Phosphatidylserine (PS) is a membrane lipid that regulates multiple biological processes. It is normally positioned in the inner leaflet of the plasma membrane but translocates to the outer, extracellular-facing surface to signal clearance of apoptotic cells, to quell unwanted inflammatory reactions and immunity, and to stimulate hemostasis and complement activation at sites of injury. PS exposure can be subverted by cells that become malignant or infected by viruses as a ploy to escape host defenses. This symposium will highlight recent developments in the understanding of PS regulation and its exploitation to create novel therapeutics for cancer and viral diseases. Alan Schroit (UT Southwestern) will introduce the topic and discuss how PS asymmetry is regulated in resting cells and the physiologic and pathologic consequences of its loss. David Ucker (University of Illinois at Chicago) will describe how PS exposure suppresses inflammatory and immune responses to cells undergoing apoptosis at the end of their natural lifespan. Ari Helenius (ETH Hönggerberg) will discuss how viruses use macropinocytosis and apoptotic mimcry to enter host cells. Chris Reutelingsperger (University of Maastricht) will discuss the use of annexin A5 to image apoptosis for detecting cardiopulmonary lesions and monitoring tumor responses to therapy. He will also discuss the use of annexin A5 for drug delivery. Finally, Philip Thorpe (UT Southwestern) will discuss clinical trials with bavituximab, an antibody that targets PS-expressing tumor vasculature and reactivates host immunity.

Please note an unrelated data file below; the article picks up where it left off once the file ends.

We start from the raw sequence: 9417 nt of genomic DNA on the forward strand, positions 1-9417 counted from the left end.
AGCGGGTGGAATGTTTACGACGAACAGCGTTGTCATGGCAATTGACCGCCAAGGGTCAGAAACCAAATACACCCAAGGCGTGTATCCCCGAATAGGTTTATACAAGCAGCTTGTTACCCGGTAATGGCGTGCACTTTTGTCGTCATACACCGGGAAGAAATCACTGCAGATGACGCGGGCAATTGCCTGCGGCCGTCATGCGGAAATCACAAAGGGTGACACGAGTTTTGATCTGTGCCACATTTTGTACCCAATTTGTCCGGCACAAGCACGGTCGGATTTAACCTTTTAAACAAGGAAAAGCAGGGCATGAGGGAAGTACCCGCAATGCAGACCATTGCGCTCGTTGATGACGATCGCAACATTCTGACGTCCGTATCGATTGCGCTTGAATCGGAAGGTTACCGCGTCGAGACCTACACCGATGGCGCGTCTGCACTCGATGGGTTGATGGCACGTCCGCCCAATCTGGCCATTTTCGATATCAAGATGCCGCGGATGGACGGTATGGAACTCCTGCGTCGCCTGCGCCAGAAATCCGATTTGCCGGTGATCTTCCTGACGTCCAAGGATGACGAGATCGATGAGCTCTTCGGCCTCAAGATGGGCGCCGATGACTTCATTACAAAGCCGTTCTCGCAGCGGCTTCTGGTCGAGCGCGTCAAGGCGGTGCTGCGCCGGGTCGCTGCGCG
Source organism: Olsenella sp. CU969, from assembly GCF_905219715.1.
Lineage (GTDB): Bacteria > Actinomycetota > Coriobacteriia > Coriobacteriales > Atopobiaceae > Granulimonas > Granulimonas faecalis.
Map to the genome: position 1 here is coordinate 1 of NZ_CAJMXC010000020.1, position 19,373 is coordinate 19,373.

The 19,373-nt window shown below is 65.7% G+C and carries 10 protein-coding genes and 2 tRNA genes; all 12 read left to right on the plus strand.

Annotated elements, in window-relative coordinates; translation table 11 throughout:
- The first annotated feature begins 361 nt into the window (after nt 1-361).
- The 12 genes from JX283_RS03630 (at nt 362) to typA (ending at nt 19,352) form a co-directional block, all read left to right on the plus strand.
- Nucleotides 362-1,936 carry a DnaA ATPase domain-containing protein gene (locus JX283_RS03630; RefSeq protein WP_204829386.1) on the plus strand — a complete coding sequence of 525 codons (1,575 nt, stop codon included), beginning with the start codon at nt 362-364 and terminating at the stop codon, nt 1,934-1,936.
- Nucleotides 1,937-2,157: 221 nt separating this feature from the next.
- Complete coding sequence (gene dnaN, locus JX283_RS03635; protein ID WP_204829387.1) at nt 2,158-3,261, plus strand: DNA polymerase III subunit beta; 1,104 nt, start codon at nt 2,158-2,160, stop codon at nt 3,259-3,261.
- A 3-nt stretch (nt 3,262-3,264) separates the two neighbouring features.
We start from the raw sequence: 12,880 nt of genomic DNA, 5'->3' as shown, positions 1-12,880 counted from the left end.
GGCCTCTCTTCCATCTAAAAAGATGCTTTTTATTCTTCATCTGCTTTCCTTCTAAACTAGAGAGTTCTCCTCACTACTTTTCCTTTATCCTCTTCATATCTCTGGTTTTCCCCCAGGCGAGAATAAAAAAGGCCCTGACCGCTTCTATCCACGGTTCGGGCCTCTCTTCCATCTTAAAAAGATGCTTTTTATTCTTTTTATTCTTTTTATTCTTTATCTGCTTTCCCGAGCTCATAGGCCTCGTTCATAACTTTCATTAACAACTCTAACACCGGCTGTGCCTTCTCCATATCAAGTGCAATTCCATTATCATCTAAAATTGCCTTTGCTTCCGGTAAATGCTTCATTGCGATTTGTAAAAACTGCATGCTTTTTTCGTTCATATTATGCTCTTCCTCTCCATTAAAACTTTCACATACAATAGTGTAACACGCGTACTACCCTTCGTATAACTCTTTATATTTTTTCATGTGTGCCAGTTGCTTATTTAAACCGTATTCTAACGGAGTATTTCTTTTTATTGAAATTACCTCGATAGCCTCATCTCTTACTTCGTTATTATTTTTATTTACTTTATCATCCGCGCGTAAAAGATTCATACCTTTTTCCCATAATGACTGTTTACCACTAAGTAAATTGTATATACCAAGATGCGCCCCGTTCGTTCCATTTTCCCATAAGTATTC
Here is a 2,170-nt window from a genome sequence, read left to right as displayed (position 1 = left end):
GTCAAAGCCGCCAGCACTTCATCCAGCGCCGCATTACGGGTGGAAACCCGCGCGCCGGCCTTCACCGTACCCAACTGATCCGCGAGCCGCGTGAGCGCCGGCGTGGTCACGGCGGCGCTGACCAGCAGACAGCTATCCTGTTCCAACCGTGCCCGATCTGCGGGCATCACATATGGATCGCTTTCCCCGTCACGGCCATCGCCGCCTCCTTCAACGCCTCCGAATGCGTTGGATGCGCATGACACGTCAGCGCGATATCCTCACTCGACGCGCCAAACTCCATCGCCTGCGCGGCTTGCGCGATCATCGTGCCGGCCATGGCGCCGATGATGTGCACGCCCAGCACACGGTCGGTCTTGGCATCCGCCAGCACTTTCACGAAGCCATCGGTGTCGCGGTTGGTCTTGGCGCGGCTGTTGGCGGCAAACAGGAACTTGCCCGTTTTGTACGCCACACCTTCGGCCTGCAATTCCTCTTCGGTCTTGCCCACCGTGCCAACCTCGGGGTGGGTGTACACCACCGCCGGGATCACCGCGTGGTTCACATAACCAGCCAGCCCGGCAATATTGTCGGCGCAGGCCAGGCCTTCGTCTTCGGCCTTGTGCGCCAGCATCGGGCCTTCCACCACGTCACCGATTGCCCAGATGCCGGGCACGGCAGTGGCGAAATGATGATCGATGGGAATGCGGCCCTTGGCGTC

This event will also be broadcast as a webinar.
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